At the same time, the term ‘humanity’ is somewhat misleading here. Because who is the subject of the Anthropocene? After all, it is not thanks to the people of Mongolia or the Gambia that we will soon have to raise the dikes here. It is western, industrialized people who are responsible for the bulk of the emissions, and by no means everyone within that category.

Nor is it ‘humanity’ who bears the consequences for its consequences, at least not to an equal extent. In a cruel twist of fate, the hardest blows fall precisely in the part of the world that emits the least greenhouse gases: desert areas, low-lying archipelagos, vulnerable wetlands. But in the end it’s our turn.

Or not?

Just do it

In NRC Israeli historian Yuval Noah Harari argued earlier this year that we can make the global economy carbon neutral for just 2 percent of annual global GDP. He and his team had pored over complex reports and academic studies, “surrounded by a cloud of numbers.” “We can squabble endlessly over the numbers and tinker with the models,” Harari wrote. “The essential message is that it takes only a few percent of the world’s annual income to prevent the apocalypse.”

Just a matter of doing it.

But if it’s all so simple on paper, why is it always so complicated in real life?

That’s because Harari’s “humanity” is problematic as well. He thus ignores the political dimension, the fact that humanity is divided in itself. In terms of interests, but also in terms of ideas.

The individual man is also divided within himself. In mid-March, temperatures at both the North and South Poles suddenly skyrocketed to record highs. In the news, it was mainly about the blow that the actor Will Smith handed out to the presenter who insulted his wife during the Oscar ceremony. †This is the way the world endstweeted British climate activist George Monbiot frustrated. He has a point. At the same time: how much climate misery can a person tolerate?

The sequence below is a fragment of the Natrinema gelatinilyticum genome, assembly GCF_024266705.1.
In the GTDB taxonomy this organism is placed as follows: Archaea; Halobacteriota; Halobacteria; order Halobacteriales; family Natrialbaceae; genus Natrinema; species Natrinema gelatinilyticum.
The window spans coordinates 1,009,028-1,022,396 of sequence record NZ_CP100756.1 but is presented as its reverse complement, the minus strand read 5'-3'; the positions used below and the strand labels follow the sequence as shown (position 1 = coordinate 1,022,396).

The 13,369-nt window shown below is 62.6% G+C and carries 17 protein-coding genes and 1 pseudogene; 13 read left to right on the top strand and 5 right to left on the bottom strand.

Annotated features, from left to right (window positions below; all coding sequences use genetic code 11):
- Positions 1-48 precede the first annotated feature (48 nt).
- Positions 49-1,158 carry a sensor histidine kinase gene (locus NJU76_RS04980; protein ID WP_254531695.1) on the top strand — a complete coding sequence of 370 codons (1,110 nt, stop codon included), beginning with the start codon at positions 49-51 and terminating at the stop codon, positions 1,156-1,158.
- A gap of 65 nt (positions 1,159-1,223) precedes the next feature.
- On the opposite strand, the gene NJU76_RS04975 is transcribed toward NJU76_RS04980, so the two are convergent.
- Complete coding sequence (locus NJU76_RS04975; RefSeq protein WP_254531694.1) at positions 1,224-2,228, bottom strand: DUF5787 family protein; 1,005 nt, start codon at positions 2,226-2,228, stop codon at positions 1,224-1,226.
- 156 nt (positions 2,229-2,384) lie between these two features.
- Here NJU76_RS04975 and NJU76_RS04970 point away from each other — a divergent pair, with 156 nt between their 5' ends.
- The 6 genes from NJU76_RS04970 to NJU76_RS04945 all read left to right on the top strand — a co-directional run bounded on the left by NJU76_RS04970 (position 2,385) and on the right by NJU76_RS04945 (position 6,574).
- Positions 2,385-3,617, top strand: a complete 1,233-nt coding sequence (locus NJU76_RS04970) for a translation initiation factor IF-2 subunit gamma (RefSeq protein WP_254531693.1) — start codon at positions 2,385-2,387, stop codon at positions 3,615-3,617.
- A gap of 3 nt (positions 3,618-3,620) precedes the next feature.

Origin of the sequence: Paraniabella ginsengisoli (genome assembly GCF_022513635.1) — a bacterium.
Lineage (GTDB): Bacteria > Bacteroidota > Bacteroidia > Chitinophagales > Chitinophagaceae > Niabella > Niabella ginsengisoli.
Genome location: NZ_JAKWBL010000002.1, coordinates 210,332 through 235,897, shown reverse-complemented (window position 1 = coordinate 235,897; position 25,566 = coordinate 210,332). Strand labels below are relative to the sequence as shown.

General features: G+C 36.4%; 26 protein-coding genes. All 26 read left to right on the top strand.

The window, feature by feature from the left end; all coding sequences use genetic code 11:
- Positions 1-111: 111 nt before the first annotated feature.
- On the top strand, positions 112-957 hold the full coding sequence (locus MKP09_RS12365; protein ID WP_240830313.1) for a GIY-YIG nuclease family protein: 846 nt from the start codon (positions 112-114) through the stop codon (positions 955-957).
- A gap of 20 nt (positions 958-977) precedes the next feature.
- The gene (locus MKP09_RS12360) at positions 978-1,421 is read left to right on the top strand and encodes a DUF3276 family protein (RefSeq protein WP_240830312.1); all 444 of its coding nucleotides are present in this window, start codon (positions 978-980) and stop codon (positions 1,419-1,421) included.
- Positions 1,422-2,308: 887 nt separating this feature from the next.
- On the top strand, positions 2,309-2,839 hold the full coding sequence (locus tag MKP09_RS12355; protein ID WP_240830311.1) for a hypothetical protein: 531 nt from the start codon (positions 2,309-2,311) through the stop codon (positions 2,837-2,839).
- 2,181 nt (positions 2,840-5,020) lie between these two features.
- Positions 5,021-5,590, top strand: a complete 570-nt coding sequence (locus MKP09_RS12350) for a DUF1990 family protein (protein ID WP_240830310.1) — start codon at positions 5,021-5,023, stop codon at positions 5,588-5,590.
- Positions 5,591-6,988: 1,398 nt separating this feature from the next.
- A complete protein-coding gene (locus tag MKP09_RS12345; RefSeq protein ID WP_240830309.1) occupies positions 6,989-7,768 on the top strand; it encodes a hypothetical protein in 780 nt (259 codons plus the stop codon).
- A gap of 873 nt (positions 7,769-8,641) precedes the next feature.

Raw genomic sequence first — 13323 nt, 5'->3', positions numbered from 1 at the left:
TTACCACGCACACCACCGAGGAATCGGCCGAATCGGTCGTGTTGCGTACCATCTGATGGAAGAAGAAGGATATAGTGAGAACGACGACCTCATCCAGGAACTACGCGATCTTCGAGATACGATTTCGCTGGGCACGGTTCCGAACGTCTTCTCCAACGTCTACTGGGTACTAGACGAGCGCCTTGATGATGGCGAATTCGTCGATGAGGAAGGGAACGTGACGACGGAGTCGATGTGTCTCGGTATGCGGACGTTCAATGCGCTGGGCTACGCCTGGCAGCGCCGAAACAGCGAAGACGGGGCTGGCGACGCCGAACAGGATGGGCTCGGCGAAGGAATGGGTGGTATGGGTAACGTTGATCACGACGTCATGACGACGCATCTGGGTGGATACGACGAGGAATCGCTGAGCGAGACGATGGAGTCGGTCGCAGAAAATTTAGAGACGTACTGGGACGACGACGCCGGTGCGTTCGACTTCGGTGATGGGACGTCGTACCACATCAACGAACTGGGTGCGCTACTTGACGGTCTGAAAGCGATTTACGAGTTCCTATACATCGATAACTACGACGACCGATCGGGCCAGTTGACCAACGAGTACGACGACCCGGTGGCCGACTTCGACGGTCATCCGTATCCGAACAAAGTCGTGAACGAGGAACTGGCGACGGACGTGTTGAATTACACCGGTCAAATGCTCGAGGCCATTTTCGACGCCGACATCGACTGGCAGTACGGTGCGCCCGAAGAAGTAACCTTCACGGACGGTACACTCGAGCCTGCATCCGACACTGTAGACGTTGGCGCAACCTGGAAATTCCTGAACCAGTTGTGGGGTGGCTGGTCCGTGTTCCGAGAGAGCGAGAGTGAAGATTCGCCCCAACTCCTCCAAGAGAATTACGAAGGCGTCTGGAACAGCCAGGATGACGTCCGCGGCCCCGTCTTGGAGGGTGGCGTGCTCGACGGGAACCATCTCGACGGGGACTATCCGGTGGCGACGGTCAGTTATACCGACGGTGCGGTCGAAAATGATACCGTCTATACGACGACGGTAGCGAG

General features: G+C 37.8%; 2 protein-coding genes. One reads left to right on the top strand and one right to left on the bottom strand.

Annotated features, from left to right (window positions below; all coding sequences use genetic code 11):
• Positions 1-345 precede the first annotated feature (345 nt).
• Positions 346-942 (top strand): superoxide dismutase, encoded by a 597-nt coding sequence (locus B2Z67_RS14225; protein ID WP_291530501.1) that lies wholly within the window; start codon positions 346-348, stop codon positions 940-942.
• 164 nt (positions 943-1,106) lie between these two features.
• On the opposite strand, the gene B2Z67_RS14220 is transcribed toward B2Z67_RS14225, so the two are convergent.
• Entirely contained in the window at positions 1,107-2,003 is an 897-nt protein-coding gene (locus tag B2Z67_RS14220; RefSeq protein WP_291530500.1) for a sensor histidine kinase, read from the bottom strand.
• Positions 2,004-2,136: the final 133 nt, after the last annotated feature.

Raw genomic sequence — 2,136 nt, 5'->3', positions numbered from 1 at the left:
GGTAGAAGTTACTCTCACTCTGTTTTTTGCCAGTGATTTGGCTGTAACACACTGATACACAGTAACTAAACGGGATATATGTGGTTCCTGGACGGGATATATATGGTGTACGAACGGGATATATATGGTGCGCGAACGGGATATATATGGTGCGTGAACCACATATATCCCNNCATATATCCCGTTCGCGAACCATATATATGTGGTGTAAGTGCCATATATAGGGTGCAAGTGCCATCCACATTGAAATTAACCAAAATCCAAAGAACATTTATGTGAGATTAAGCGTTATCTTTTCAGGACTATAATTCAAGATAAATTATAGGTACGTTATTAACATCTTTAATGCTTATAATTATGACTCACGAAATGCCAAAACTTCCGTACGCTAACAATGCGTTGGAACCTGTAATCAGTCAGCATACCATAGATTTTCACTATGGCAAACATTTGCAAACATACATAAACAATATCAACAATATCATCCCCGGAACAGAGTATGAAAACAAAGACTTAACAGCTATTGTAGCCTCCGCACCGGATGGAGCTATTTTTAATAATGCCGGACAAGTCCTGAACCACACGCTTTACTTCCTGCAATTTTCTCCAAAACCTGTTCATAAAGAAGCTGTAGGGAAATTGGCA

It is not thanks to the people of Mongolia or the Gambia that we will soon have to raise the dikes here

The invasion of Ukraine shows what a group of people can do when threatened. In the face of an acute existential threat, existing conflicts within Ukrainian society have been set aside and there is great unity to defeat the Russians. Isn’t the problem with climate change simply that change is happening too slowly? That we know it’s a problem, but don’t feel it right away? The threat is existential, but not acute. That goes a single storm, a hot summer or a flash flood really don’t change.

The image of the proverbial frog in a pan of cold water on the fire comes to mind. Yet that does not do justice to reality, because more and more people do see the danger. And politicians are also acting, such as the European Green Deal.

At the same time, there is a gap between Prime Minister Rutte’s ‘action, action, action’ (at the Climate Summit in Glasgow last November) and the decision of German Chancellor Scholz to spend an extra EUR 100 billion on German defense in response to the Russian invasion of Ukraine.

Apparently one existential danger is not the other, at least not yet.

But whoever is in charge, in a liberal democracy or in a hypothetical eco-dictatorship, in all cases it is a race against time. Whether you think we can’t work it out within capitalism and have to radically change our production methods, or whether you rely on a technological Deus Ex Machina that will descend from the sky, a ‘fix’, that will reduce our dependence on fossil fuels. can take away.

According to Bruno Latour, we are on the eve of a Copernican turn in our thinking, as in the sixteenth and seventeenth centuries. How do we imagine that? What does that mean for the organization of our politics? What stories do we tell? And in what way? As a columnist, I’ll be exploring these questions starting this month, trying to uncover the dilemmas that lie behind them.

Which notions and ideas need to be overhauled? In any case, that is Coronelli’s image of a planet that submissively submits to our drive to conquer and exploit. Just as the peoples colonized by Europe finally revolted and threw off their yoke, so now the earth is striking back. Naive innocence is not only misplaced now; she is life threatening.